Every four years after the excitement of the Winter Olympics has quieted down, curling clubs all across the United States and Canada — and beyond — see an increase in visitors and membership. If I had to guess, it’s because
Curling seems to be a more accessible (read: doable) sport than, say, the Luge.
It is a fun-loving team sport, and that “curling spirit” seems to come across even on television.
It doesn’t hurt as much as speed skating or figure skating when you fall.
So, I straightened up my leg warmers (I was shocked at how cold the ice rink was…) and put on my game face. It was really fun, the little bit of curling I did. Admittedly, I didn’t get very far before sprawling flat on the ice in a most uncomfortable position. It seemed really nerve wracking to give that push that sent me gliding (all of 2-3 feet), but once I pushed off, it was pretty cool. Despite my falling and the extreme cold of the ice rink, I would definitely try this again.
But really, the best part of that day was watching the teenagers who were also there to learn the sport of curling. It was such a great opportunity for them to develop interest in the new-to-them sport. The San Francisco Bay Area Curling Club has offered many of these clinics for the local youth, many of whom lack access to sports otherwise.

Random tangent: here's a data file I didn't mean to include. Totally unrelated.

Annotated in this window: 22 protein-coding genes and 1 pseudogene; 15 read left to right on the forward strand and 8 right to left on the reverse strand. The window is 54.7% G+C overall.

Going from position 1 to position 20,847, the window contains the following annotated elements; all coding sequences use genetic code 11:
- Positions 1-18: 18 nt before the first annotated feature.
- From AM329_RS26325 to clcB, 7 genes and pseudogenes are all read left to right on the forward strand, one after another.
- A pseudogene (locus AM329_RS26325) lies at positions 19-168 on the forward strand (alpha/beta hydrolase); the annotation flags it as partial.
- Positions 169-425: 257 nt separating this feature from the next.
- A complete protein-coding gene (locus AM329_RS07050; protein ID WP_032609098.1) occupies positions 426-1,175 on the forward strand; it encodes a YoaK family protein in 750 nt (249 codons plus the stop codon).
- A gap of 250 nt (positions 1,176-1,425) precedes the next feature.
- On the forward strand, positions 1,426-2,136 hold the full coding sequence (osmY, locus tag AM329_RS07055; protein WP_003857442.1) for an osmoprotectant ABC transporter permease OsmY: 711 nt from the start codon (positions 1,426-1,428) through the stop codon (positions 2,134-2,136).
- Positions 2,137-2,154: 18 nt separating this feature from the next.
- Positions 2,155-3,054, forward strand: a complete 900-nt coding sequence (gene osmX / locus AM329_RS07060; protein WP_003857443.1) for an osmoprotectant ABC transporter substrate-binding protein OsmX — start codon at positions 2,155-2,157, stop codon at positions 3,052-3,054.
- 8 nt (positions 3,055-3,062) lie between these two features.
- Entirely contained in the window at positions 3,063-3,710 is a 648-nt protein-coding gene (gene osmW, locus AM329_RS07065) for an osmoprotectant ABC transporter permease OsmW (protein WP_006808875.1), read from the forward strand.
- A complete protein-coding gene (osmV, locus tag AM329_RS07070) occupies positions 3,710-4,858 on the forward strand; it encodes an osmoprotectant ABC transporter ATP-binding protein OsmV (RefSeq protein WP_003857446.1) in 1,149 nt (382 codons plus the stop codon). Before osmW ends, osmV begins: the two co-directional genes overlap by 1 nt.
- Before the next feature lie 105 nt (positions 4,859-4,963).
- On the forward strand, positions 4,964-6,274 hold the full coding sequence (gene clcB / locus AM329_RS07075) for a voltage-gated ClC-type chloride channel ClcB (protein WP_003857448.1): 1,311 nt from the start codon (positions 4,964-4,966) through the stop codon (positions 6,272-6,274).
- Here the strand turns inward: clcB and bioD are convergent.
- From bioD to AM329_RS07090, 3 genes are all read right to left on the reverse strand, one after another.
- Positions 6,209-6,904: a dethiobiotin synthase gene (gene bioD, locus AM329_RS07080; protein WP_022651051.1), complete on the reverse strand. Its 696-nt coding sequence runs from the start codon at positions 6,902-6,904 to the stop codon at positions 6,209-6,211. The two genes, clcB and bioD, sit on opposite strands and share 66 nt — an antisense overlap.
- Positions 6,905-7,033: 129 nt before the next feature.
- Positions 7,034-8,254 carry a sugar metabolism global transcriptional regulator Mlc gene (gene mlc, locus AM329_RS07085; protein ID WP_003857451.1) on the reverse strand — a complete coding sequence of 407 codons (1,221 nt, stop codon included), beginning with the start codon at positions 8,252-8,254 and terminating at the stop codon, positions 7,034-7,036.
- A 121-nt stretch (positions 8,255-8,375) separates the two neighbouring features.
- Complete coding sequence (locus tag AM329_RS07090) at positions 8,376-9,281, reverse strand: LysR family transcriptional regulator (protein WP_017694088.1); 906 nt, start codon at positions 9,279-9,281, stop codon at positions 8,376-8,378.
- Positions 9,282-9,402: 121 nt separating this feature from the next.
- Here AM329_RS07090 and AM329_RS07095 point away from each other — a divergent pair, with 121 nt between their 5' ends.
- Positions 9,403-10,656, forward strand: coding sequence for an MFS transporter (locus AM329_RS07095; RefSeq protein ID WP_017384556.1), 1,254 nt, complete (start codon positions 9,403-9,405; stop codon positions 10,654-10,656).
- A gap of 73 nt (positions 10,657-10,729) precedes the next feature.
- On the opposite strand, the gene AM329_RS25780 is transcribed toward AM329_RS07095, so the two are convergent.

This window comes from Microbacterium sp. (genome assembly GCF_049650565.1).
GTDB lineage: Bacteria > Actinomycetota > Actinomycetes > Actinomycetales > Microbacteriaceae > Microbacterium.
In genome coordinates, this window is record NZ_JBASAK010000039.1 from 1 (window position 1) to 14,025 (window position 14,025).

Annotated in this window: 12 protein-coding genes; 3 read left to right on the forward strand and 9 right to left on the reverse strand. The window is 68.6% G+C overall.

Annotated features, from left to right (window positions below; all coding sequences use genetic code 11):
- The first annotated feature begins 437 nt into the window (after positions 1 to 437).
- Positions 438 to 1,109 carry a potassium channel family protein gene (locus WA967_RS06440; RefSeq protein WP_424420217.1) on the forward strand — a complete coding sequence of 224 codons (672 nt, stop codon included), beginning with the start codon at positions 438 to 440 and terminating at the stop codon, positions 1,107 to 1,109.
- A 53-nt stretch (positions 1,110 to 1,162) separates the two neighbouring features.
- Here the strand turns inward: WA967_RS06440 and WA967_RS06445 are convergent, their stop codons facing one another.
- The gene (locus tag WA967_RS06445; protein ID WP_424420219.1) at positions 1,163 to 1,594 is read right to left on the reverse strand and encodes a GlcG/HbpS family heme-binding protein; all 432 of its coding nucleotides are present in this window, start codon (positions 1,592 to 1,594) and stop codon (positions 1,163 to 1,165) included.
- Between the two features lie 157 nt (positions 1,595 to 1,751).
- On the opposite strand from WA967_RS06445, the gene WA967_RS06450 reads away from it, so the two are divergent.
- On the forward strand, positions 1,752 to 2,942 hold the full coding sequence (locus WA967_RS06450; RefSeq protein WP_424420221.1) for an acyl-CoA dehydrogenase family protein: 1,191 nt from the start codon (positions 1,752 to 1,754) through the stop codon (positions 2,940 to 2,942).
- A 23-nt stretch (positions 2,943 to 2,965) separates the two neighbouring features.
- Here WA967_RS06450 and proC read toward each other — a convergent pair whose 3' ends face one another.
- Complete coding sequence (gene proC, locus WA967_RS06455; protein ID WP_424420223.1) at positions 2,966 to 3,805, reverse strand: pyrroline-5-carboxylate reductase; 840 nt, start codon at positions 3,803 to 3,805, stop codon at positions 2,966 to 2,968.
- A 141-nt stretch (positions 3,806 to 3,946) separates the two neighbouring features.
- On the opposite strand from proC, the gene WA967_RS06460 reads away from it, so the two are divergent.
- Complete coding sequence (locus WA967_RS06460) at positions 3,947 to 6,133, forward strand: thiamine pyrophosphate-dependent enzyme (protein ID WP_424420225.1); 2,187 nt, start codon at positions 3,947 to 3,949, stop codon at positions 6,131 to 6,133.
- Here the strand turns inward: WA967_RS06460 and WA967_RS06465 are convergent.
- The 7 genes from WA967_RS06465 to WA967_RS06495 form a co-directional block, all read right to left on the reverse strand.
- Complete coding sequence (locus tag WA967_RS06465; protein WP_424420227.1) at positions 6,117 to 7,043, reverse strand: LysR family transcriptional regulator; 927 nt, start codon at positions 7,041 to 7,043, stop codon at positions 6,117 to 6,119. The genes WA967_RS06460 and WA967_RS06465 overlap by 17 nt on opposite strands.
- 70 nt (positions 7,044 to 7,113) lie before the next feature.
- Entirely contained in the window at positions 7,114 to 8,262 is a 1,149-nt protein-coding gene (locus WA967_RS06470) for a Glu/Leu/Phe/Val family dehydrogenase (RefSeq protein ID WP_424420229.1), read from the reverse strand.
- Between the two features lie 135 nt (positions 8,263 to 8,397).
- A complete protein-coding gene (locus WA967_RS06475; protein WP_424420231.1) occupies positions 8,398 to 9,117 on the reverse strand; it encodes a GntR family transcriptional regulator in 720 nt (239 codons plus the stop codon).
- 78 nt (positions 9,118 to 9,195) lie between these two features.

For those of you interested in learning how to curl, I’ve compiled a list of curling clubs across the United States. So many people ask “How does a person get involved in curling in the first place?” Well, the simple answer would be to find a curling club near you and show up. Check out these clubs and see if you can attend a “Learn to Curl” workshop. You won’t regret it!
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The Foundation for Global Sports Development delivers and supports initiatives that promote fair play, education, and the benefits of abuse-free sport for youth. Sidewinder Films, a division of The Foundation for Global Sports Development, promotes this mission to a broader audience through groundbreaking films and documentaries.